Sunday, February 24, 2013

Taxpayer morale--a case study in Detroit

Someone could write a PhD dissertation on the fiscal devolution of Detroit and the role of taxpayer morale. Between the below story and the continuing sage of the attempt to make a tax haven out of Belle Island, it would be a fascinating study.

Half of Detroit property owners don't pay taxes:

47 percent of the city's taxable parcels are delinquent on their 2011 bills. Some $246.5 million in taxes and fees went uncollected, about half of which was due Detroit and the rest to other entities, including Wayne County, Detroit Public Schools and the library.
Delinquency is so pervasive that 77 blocks had only one owner who paid taxes last year, The News found. Many of those who don't pay question why they should in a city that struggles to light its streets or keep police on them.
"Why pay taxes?" asked Fred Phillips, who owes more than $2,600 on his home on an east-side block where five owners paid 2011 taxes. "Why should I send them taxes when they aren't supplying services? It is sickening. … Every time I see the tax bill come, I think about the times we called and nobody came."
...Detroit's delinquencies are so pervasive that some owners have been allowed to keep their property even if they don't pay taxes. Wayne County treasury officials are so overwhelmed by foreclosures that they ignored about 40,000 delinquent Detroit properties that should have been seized last year and said they will look the other way on about 36,000 this year.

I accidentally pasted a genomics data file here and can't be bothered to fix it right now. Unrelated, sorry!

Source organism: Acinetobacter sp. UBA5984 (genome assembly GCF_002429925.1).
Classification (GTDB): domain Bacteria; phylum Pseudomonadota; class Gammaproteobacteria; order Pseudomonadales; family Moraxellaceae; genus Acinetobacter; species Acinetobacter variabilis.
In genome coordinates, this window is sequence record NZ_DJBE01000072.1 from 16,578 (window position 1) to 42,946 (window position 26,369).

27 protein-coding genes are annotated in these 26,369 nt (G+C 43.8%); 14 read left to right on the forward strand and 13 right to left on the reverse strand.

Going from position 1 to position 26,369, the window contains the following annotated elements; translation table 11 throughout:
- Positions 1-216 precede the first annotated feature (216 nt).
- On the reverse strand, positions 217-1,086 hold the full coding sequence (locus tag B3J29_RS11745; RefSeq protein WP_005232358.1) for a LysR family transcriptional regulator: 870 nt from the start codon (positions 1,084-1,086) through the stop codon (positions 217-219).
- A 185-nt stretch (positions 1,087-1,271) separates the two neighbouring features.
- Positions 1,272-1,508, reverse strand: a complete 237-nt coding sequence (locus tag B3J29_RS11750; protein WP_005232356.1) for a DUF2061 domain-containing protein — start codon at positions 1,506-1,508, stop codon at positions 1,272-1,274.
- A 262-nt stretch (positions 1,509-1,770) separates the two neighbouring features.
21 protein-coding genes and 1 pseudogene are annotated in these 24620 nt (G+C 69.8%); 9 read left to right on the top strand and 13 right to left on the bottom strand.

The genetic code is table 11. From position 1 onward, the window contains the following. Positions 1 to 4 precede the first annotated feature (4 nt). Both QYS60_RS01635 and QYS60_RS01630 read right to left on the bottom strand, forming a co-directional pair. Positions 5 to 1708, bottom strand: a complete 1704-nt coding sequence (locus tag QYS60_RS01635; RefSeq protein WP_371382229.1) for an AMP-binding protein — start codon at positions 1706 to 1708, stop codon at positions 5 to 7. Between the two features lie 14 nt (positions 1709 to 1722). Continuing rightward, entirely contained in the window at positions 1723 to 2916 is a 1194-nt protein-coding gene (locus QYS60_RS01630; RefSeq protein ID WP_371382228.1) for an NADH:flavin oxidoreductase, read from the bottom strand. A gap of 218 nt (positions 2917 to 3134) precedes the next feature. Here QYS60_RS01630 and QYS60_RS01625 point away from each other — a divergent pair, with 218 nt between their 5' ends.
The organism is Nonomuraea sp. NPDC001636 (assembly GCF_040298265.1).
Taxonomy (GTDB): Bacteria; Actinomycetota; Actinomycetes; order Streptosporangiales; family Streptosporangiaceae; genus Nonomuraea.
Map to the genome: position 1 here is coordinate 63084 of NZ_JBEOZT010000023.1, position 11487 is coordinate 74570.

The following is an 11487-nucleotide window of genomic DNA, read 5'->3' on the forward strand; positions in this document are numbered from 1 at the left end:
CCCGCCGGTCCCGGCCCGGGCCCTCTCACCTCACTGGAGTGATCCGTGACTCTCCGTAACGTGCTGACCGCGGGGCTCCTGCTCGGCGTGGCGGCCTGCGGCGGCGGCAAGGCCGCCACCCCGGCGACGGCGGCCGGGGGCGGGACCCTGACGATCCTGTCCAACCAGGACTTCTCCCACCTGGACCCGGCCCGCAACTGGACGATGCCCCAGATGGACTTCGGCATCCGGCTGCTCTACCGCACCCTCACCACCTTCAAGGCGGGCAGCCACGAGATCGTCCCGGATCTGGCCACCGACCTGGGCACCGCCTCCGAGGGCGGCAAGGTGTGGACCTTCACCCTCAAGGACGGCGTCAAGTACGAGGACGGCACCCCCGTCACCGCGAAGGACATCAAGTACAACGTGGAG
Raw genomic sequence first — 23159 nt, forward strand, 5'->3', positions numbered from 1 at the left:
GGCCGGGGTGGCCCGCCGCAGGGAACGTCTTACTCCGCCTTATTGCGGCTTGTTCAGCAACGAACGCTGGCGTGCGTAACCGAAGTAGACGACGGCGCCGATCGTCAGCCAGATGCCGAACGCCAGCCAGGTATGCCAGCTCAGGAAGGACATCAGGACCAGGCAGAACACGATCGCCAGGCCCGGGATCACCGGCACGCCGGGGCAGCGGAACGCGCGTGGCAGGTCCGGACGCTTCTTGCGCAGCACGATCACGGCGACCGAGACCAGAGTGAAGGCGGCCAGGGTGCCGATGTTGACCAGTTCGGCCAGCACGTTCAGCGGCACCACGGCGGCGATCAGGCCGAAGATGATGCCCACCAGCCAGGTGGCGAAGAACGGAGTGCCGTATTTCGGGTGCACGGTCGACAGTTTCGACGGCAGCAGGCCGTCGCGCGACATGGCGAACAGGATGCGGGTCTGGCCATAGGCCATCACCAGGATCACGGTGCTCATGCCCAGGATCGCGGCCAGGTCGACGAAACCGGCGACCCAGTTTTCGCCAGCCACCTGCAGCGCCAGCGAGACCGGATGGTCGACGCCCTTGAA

...Leola Wesley questions what services she gets for her taxes. ...She was the only resident on her 32-parcel block who paid.
"It makes me not want to pay," said Wesley, 85, who would move from her home of more than 20 years if she could afford it. "If nobody else is paying, why should I?"
...In the past five years, the city has lost out on $317 million in taxes, county records show.
"It makes me wonder why I pay my taxes and keep my property up," said Kisner, a North Rosedale Park resident and former top finance official for the city and Detroit Public Schools. "I keep asking myself, 'Am I the stupid one?'"
The billionaires looking to liberate Belle Island don't want any part of this problem, and if they are successful they most certainly won't be any part of its solution.

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